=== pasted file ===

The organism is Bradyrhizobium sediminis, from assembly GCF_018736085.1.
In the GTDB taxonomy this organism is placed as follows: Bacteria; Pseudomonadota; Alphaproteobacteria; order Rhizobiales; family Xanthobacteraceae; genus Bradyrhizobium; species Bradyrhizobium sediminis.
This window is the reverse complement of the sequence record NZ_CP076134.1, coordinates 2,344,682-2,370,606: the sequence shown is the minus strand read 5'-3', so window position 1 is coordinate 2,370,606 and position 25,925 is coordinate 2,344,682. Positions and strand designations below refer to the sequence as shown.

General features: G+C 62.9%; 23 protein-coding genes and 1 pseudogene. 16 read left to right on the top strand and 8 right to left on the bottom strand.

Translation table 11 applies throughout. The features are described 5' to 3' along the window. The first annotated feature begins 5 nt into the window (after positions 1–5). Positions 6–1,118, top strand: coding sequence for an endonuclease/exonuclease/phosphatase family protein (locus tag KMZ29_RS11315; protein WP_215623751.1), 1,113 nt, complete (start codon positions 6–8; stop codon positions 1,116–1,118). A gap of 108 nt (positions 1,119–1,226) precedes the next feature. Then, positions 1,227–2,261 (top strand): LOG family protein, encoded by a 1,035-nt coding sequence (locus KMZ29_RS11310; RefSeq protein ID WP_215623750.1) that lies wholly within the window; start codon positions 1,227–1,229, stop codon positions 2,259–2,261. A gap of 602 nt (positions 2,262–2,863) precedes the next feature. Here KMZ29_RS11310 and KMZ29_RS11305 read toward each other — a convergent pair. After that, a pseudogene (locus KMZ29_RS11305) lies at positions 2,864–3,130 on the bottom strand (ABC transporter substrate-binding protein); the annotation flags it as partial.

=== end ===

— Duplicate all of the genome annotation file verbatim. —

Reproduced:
The organism is Bradyrhizobium sediminis, from assembly GCF_018736085.1.
In the GTDB taxonomy this organism is placed as follows: Bacteria; Pseudomonadota; Alphaproteobacteria; order Rhizobiales; family Xanthobacteraceae; genus Bradyrhizobium; species Bradyrhizobium sediminis.
This window is the reverse complement of the sequence record NZ_CP076134.1, coordinates 2,344,682-2,370,606: the sequence shown is the minus strand read 5'-3', so window position 1 is coordinate 2,370,606 and position 25,925 is coordinate 2,344,682. Positions and strand designations below refer to the sequence as shown.

General features: G+C 62.9%; 23 protein-coding genes and 1 pseudogene. 16 read left to right on the top strand and 8 right to left on the bottom strand.

Translation table 11 applies throughout. The features are described 5' to 3' along the window. The first annotated feature begins 5 nt into the window (after positions 1–5). Positions 6–1,118, top strand: coding sequence for an endonuclease/exonuclease/phosphatase family protein (locus tag KMZ29_RS11315; protein WP_215623751.1), 1,113 nt, complete (start codon positions 6–8; stop codon positions 1,116–1,118). A gap of 108 nt (positions 1,119–1,226) precedes the next feature. Then, positions 1,227–2,261 (top strand): LOG family protein, encoded by a 1,035-nt coding sequence (locus KMZ29_RS11310; RefSeq protein ID WP_215623750.1) that lies wholly within the window; start codon positions 1,227–1,229, stop codon positions 2,259–2,261. A gap of 602 nt (positions 2,262–2,863) precedes the next feature. Here KMZ29_RS11310 and KMZ29_RS11305 read toward each other — a convergent pair. After that, a pseudogene (locus KMZ29_RS11305) lies at positions 2,864–3,130 on the bottom strand (ABC transporter substrate-binding protein); the annotation flags it as partial.